Whole hog whole piadina kristen loken photo credit lhjfbv w92xnw

Patxi’s piadina with pepperoni, garlic-fennel sausage, prosciutto cotto, mozzarella, baby arugula, radicchio, EVOO, and lemon. 
 

Image: Kristen Loken

Longtimers will remember when Botticelli Cafe brought its panini press to a tiny storefront at the corner of First and Stewart, and Seattle fell hard. The lunchtime lines were epic.

That was over 25 years ago, God help us all, and Botticelli closed its doors this fall. But it acquainted a city with the singular excellence of Italian grilled sandwiches—just as, 18 years ago, a new spot on the corner of Broadway and Union called Osteria La Spiga introduced us to piadini. The flatbread from the Emilia-Romagna region of Italy enclosed fillings of mozzarella and prosciutto and truffle sauce, for instance, or roasted boar with balsamic onions and taleggio; its very plainness the right foil for the robust richness tucked into it. Osteria's still peddling piadine, from its newer locale on Capitol Hill's 12th.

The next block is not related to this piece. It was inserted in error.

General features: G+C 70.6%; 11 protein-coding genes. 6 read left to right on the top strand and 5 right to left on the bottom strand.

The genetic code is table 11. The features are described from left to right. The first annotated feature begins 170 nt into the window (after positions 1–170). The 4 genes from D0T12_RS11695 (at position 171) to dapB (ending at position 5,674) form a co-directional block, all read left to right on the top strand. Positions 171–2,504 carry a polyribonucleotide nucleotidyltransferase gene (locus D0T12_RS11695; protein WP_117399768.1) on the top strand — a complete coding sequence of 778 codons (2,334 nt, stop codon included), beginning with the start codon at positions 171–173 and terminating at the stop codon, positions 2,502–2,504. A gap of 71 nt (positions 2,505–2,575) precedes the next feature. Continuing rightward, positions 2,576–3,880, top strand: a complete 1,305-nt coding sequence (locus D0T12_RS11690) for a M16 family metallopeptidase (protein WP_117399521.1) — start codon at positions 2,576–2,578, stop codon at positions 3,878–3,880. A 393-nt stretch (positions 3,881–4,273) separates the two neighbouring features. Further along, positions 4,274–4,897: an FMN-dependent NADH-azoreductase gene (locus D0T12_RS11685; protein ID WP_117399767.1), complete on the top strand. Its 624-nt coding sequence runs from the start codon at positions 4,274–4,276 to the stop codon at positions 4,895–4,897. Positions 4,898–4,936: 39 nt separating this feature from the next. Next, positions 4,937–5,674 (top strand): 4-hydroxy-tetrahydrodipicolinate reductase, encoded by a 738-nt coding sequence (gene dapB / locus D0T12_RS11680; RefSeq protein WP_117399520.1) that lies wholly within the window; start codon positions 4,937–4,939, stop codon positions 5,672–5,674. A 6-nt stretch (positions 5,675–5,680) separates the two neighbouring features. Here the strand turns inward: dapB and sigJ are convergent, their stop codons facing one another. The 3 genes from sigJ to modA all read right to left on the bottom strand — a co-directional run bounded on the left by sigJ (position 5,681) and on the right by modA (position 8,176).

Now piadine are making their way around town, having in recent months been spied on menus like Orfeo’s (a roasted summer vegetable piadina) and, as of yesterday, Patxi’s in Ballard, where the lunch menu was expanded to include six new varieties of the flatbread sandwich. Usually that restaurant (a chain out of Sausalito) sticks to deep-dish and thin-crust pizza; the piadine, designed by venerable Napa Valley chef Seamus Feeley (Rutherford Grill, Farmstead), represents a regional Italian departure.

Buon appetito!

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